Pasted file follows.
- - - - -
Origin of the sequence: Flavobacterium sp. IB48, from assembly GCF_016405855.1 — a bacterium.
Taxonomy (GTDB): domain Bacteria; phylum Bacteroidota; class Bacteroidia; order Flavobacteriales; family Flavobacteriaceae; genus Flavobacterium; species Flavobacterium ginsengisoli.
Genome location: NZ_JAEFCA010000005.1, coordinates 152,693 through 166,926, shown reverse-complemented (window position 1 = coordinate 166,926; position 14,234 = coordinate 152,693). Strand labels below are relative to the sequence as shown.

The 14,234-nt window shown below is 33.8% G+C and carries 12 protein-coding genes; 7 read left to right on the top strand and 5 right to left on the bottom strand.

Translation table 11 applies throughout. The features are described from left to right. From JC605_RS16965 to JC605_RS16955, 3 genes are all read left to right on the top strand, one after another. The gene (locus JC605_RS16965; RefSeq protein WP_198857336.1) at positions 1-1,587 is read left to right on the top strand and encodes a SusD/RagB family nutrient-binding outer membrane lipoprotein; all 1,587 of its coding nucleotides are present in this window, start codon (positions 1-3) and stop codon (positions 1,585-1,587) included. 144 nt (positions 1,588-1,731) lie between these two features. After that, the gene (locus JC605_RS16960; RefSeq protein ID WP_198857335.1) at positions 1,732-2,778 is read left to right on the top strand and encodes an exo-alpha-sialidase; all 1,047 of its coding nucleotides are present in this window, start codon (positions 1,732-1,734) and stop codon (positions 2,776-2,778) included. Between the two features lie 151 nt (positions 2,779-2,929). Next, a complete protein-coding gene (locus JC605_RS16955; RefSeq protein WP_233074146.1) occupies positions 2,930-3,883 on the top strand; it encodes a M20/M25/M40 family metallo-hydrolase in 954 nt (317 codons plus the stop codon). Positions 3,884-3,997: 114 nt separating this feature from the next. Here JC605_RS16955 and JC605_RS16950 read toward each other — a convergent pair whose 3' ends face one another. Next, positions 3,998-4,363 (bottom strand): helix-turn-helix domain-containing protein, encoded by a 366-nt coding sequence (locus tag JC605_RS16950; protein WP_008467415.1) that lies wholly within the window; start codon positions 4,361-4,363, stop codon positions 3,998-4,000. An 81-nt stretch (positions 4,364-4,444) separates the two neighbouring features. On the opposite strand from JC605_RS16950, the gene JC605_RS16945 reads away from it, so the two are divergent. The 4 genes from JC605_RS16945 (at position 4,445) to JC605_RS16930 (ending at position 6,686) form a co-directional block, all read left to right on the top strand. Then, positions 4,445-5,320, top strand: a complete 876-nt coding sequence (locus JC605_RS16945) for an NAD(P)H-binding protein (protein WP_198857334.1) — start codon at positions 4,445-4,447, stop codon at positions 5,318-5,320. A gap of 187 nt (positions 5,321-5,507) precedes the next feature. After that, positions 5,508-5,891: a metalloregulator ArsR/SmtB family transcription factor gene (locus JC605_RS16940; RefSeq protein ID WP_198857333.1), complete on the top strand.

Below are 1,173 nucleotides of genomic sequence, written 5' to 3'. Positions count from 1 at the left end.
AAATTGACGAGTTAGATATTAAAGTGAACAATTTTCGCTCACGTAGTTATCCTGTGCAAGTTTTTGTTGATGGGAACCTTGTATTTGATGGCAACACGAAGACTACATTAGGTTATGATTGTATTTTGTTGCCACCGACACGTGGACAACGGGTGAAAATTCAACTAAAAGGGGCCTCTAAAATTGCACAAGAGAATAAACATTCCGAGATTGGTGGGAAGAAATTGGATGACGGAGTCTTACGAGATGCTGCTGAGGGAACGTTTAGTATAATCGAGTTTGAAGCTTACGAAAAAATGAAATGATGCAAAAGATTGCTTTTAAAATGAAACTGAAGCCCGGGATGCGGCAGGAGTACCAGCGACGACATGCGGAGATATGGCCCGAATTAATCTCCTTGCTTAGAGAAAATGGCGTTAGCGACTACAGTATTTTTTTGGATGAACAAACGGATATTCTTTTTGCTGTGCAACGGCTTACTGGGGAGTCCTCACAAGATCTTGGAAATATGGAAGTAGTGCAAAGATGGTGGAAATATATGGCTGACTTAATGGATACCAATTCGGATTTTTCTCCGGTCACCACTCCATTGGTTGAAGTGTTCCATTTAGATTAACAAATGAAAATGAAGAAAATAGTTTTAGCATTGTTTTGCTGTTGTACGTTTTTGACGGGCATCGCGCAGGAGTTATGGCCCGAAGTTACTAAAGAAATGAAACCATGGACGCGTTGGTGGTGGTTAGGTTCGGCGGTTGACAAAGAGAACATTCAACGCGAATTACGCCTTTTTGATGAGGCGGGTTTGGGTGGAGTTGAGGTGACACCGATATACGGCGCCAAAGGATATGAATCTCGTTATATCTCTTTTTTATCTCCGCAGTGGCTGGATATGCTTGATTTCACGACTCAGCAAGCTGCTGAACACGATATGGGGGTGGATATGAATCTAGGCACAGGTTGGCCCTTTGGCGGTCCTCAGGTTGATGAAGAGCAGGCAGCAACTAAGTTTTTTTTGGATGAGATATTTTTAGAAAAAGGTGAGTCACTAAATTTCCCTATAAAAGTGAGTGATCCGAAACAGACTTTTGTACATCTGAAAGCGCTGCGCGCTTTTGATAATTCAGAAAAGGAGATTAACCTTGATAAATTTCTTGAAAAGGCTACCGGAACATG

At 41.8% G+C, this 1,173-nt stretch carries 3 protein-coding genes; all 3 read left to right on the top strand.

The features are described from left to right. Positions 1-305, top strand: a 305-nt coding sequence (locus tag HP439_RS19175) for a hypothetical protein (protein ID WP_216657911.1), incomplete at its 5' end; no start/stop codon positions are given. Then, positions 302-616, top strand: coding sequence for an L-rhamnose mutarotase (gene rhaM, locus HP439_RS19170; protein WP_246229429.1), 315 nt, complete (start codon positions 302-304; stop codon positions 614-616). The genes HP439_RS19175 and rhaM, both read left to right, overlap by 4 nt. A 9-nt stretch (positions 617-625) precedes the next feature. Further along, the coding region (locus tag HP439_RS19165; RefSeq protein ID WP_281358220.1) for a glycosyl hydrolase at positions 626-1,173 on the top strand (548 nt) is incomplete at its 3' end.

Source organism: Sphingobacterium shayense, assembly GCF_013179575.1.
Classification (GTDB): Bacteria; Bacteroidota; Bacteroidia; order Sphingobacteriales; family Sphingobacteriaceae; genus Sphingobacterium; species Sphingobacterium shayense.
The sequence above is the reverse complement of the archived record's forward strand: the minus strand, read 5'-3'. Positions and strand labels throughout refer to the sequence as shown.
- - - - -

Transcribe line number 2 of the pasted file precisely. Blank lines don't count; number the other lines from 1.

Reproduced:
Taxonomy (GTDB): domain Bacteria; phylum Bacteroidota; class Bacteroidia; order Flavobacteriales; family Flavobacteriaceae; genus Flavobacterium; species Flavobacterium ginsengisoli.